Herpes simplex virus 1 (HSV-1)- An Overview


Herpes simplex virus 1 (HSV-1) is a member of the Alphaherpesvirinae subfamily of the Herpesviridae family, a group of viruses that cause infections in humans and animals. HSV-1 is mainly responsible for oral and ocular infections, such as cold sores and keratitis, but can also cause genital herpes and encephalitis in some cases.

HSV-1 has a complex structure composed of four main components:

  • A linear double-stranded DNA genome that encodes more than 100 genes and is about 152 kilobase pairs long. The genome is divided into two unique regions, long (UL) and short (US), that are flanked by inverted repeats. The genome also has terminal repeats at both ends.
  • An icosahedral protein capsid that surrounds the genome and consists of 162 capsomeres, each made of six or five copies of a major capsid protein. The capsid also contains minor proteins that are involved in DNA packaging, maturation, and interaction with the tegument. The capsid has a diameter of about 100 nanometers.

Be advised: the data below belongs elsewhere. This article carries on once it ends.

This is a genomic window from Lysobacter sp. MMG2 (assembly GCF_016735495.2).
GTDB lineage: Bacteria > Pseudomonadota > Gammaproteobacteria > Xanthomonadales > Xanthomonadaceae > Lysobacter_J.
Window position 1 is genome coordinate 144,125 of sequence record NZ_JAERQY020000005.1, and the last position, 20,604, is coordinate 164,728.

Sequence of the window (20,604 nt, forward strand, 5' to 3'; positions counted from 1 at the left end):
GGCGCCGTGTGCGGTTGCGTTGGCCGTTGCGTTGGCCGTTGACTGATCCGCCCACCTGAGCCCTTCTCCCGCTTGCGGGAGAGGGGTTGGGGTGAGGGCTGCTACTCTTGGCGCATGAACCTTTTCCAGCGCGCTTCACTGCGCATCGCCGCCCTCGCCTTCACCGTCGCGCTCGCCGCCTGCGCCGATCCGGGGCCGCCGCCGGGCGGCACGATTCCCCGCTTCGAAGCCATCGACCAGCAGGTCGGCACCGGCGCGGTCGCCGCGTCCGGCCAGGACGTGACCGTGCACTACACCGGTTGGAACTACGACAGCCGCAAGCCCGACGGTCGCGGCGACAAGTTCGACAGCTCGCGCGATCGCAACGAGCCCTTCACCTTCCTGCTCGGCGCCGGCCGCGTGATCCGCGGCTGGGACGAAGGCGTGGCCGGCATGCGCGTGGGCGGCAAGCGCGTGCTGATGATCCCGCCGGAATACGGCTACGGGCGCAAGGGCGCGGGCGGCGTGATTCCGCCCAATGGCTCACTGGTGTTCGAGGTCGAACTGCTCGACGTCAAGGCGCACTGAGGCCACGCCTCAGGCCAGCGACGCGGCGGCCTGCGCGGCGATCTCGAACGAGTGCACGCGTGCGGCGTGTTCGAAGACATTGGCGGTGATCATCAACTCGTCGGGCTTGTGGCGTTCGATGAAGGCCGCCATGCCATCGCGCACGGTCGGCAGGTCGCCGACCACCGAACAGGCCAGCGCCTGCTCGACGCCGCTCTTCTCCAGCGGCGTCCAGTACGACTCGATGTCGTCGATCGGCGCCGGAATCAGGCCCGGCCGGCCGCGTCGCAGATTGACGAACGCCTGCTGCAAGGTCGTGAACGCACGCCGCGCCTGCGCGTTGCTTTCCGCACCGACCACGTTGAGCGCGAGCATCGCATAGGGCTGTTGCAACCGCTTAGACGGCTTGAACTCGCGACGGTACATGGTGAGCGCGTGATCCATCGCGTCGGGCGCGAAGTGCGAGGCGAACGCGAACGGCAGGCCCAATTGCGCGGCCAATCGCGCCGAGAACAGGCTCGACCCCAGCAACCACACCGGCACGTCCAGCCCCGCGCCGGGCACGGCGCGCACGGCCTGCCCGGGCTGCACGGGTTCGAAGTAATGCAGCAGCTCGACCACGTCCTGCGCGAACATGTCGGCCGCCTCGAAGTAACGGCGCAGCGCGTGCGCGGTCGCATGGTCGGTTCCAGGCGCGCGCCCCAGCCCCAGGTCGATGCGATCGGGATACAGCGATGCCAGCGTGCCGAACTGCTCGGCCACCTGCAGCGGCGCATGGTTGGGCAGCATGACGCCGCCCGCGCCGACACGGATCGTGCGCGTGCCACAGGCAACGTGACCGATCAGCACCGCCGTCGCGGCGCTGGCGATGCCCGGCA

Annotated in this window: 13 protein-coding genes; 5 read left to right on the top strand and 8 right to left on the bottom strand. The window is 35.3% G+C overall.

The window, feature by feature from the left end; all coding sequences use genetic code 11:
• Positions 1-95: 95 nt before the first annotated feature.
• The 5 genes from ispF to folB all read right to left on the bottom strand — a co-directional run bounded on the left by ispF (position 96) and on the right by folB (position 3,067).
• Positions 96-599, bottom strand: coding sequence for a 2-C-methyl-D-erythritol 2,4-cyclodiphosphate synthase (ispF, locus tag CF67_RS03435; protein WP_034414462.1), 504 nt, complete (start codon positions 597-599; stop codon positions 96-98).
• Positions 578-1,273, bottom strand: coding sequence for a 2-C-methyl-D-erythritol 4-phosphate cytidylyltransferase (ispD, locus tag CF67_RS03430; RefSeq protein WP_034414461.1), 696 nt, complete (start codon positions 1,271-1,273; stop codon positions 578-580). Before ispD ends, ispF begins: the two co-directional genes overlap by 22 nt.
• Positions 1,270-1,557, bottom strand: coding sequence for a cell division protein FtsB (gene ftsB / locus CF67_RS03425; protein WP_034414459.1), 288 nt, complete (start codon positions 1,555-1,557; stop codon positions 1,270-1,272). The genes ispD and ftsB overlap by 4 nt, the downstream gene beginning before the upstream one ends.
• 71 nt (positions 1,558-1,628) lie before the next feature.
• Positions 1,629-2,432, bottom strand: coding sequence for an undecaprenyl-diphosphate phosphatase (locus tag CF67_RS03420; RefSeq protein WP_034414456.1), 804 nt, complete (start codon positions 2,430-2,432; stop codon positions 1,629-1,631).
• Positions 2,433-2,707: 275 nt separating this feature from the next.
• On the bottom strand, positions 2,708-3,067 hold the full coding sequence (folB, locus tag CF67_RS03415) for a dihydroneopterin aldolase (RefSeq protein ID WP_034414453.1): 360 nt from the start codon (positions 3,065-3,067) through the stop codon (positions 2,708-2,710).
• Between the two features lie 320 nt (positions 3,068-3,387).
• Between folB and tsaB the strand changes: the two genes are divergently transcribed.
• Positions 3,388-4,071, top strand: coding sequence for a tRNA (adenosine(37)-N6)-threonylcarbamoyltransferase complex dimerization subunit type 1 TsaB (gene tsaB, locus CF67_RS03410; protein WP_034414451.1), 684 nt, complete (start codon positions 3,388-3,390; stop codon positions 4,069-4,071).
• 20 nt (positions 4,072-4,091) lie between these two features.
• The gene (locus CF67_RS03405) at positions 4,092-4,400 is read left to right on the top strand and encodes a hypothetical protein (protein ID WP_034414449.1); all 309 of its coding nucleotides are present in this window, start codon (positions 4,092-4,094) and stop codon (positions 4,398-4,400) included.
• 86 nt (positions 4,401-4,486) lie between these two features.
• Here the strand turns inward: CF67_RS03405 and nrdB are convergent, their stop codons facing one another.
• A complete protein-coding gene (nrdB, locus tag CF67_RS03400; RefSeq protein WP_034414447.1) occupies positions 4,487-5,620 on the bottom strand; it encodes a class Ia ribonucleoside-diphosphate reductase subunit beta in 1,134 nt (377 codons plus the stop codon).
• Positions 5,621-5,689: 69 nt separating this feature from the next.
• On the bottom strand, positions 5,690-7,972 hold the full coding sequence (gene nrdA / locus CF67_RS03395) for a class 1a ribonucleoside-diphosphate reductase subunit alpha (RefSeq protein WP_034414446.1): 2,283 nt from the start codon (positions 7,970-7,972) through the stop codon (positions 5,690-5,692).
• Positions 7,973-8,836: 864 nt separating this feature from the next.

• A tegument layer that fills the space between the capsid and the envelope. The tegument contains various viral proteins that have functions in viral replication, transcription, immune evasion, and virion assembly. Some of these proteins are VP16, which activates viral gene expression; VHS, which shuts off host protein synthesis; and UL41, which degrades host mRNA.
  • An envelope that is derived from the host cell membrane and contains viral glycoproteins that mediate attachment and entry into host cells. HSV-1 encodes at least 11 glycoproteins, such as gB, gC, gD, and gH/gL, that have roles in binding to specific receptors, fusion with the cell membrane, structural stability, and immune escape. The envelope also has spikes of about 8 nanometers long that project from its surface.